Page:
One of the pleasures of summertime is that I get to read some of the books that have piled up over the years and this is how I came to read Niek Koning’s monumental monograph on: ‘Food security, agricultural policies and economic growth: Long-term dynamics in the past, present and future’. For someone like me, who usually finds herself working around the immediacy of crises, disaster and displacement, the book gives me a solid reminder of how the critical moments of emergencies are interlinked with each other and emerge from global histories and contexts.
Food security is today increasingly linked to climate change but this book spells out how throughout history it is especially interlinked with agricultural policies and economic growth. If there is one lesson the book brings out, it is that policy matters! Good or bad policies make a crucial difference for whether people have or have not enough to eat to sustain themselves. Economics – to say it once more – is not a value-free science and requires clear policy goals and values behind them.
Niek Koning is driven by some pertinent questions, such as “Why has Asia surpassed Africa in economic development? Why have social reform experiments failed in Latin America? Why has communist China achieved miracle growth whereas the Soviet Union collapsed?” Unlike most authors that focus on such big questions, Koning does not provide a monocausal explanation (such as the absence or presence of a ‘Protestant’ ethic, the inclusivity of institutions or different leadership styles), but he puts together a framework that covers several aspects of world history. He starts with secular cycles and techno-institutional change. Looking through that lens, he zooms in on the fossil fuel revolution that has enabled modern economic growth and has entailed a demographic transition. He analyses how the socio-political fabric of societies, international power relations and changing political tides have induced different policy responses to the problems that were involved in modern growth, with vast consequences for both the fate of nations and global population growth. And yes, he also talks about what may happen when fossil fuels will be exhausted. A major message of the book is that agricultural policies have failed to ‘use’ the springboard that was created with the fossil fuel revolution to transform the global economy for a sustainable future.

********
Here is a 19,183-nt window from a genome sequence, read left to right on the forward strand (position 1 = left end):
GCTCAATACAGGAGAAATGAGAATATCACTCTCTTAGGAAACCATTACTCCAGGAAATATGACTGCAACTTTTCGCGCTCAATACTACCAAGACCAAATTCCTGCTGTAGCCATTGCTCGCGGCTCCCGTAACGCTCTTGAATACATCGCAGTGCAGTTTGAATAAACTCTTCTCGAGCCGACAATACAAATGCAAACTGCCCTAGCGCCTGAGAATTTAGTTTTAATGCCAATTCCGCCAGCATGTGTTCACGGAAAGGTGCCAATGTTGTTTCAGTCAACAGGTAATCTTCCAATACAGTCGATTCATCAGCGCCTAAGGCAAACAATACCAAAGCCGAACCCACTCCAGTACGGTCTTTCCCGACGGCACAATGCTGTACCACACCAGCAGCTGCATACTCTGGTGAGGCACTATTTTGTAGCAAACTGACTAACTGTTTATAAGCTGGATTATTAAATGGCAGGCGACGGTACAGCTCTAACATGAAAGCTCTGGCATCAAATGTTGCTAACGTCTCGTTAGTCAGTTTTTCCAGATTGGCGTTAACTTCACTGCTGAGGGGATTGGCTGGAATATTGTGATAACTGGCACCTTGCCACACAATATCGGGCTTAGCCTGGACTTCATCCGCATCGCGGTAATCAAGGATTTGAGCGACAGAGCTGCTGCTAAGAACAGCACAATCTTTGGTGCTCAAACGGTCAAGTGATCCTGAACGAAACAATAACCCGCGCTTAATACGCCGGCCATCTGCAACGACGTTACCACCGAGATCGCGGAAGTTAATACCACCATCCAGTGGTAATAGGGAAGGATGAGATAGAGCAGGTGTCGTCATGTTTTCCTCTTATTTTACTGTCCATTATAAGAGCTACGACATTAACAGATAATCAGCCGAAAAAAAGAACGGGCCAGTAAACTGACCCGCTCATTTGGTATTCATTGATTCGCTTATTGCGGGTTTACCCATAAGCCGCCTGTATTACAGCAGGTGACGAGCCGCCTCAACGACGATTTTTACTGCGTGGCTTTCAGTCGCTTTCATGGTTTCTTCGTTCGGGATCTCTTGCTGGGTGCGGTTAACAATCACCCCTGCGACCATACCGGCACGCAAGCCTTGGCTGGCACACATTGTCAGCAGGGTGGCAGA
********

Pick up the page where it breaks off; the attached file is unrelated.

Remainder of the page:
This is not a book review and I am skipping some major parts of the book, showing how different ideologies and histories have created different outcomes. They are a good read – often more like a novel than an economic textbook – with among other a long conversation between Thomas Malthus and Karl Marx. Browsing through the chapters, one realises that indeed politics matter, and the political views of the author shine clearly through. In his view, supporting self-employed farmers are indispensable for obtaining and maintaining food security. Agricultural and industrial development going hand in hand would be an effective approach, coupled to more explicit pro-poor politics, including social safety nets. He is clearly opposing the neo-liberal trade models and analyzes how these are driven by self-interest of strong countries.
The book is not just an amazingly resourced piece of scholarly work, it is also in many ways a long essay. In the eyes of Koning, the impending exhaustion of fossil fuel create major risks to forge global food scarcity that will exacerbate the food insecurity of the poor. In his view, several things are needed to mitigate this threat. Claims on farmland for luxury foods and urbanization should be limited. New breakthroughs should make the economy less carbon-dependent to prevent a dramatic increase in the demand of the affluent for bio-energy and bio-materials. Biological and ICT-based innovations should overcome limits in land productivity. However, a vital overall condition is that global food and energy markets are stabilized to enable timely investment in innovations that enable poor countries to protect their farmers while securing economic growth. The propositions coming from the book may be agreeable or disagreeable, but coming from decades of deep scholarly work, they merit a lot of discussion.
Koning, N. (2017). Food security, agricultural policies and economic growth: Long-term dynamics in the past, present and future. Routledge.
About the author:
Dorothea Hilhorst is Professor of Humanitarian Aid and Reconstruction at the International Institute of Social Studies of Erasmus University Rotterdam.